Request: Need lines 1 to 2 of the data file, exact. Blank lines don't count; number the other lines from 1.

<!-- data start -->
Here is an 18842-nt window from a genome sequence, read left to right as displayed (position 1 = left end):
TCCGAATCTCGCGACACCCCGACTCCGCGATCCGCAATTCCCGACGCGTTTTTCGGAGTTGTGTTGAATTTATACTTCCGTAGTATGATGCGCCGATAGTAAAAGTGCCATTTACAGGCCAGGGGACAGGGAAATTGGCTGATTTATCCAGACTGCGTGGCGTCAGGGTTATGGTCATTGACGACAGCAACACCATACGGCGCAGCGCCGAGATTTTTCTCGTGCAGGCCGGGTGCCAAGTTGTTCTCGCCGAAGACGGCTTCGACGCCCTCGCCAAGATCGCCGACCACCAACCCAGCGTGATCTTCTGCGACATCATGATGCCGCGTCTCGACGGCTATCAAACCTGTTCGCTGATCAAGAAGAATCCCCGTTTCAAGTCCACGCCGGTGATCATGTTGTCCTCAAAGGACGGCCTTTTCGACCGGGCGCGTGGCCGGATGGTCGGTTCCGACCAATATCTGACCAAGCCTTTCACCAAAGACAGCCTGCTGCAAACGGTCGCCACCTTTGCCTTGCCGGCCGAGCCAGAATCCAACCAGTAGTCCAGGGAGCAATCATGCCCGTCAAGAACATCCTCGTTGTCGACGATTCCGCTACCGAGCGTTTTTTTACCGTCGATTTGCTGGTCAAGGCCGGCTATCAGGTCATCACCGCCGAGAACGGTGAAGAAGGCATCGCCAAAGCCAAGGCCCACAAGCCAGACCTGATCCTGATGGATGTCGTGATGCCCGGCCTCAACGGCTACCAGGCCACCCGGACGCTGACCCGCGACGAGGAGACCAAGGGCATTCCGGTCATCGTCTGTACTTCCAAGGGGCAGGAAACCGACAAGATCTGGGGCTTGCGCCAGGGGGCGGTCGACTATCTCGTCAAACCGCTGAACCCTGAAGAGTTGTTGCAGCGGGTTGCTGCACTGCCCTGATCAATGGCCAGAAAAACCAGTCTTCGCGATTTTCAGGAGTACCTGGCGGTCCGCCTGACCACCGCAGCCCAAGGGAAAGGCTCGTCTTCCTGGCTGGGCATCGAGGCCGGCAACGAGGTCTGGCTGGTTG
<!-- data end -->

Here is an 18842-nt window from a genome sequence, read left to right as displayed (position 1 = left end):
TCCGAATCTCGCGACACCCCGACTCCGCGATCCGCAATTCCCGACGCGTTTTTCGGAGTTGTGTTGAATTTATACTTCCGTAGTATGATGCGCCGATAGTAAAAGTGCCATTTACAGGCCAGGGGACAGGGAAATTGGCTGATTTATCCAGACTGCGTGGCGTCAGGGTTATGGTCATTGACGACAGCAACACCATACGGCGCAGCGCCGAGATTTTTCTCGTGCAGGCCGGGTGCCAAGTTGTTCTCGCCGAAGACGGCTTCGACGCCCTCGCCAAGATCGCCGACCACCAACCCAGCGTGATCTTCTGCGACATCATGATGCCGCGTCTCGACGGCTATCAAACCTGTTCGCTGATCAAGAAGAATCCCCGTTTCAAGTCCACGCCGGTGATCATGTTGTCCTCAAAGGACGGCCTTTTCGACCGGGCGCGTGGCCGGATGGTCGGTTCCGACCAATATCTGACCAAGCCTTTCACCAAAGACAGCCTGCTGCAAACGGTCGCCACCTTTGCCTTGCCGGCCGAGCCAGAATCCAACCAGTAGTCCAGGGAGCAATCATGCCCGTCAAGAACATCCTCGTTGTCGACGATTCCGCTACCGAGCGTTTTTTTACCGTCGATTTGCTGGTCAAGGCCGGCTATCAGGTCATCACCGCCGAGAACGGTGAAGAAGGCATCGCCAAAGCCAAGGCCCACAAGCCAGACCTGATCCTGATGGATGTCGTGATGCCCGGCCTCAACGGCTACCAGGCCACCCGGACGCTGACCCGCGACGAGGAGACCAAGGGCATTCCGGTCATCGTCTGTACTTCCAAGGGGCAGGAAACCGACAAGATCTGGGGCTTGCGCCAGGGGGCGGTCGACTATCTCGTCAAACCGCTGAACCCTGAAGAGTTGTTGCAGCGGGTTGCTGCACTGCCCTGATCAATGGCCAGAAAAACCAGTCTTCGCGATTTTCAGGAGTACCTGGCGGTCCGCCTGACCACCGCAGCCCAAGGGAAAGGCTCGTCTTCCTGGCTGGGCATCGAGGCCGGCAACGAGGTCTGGCTGGTTG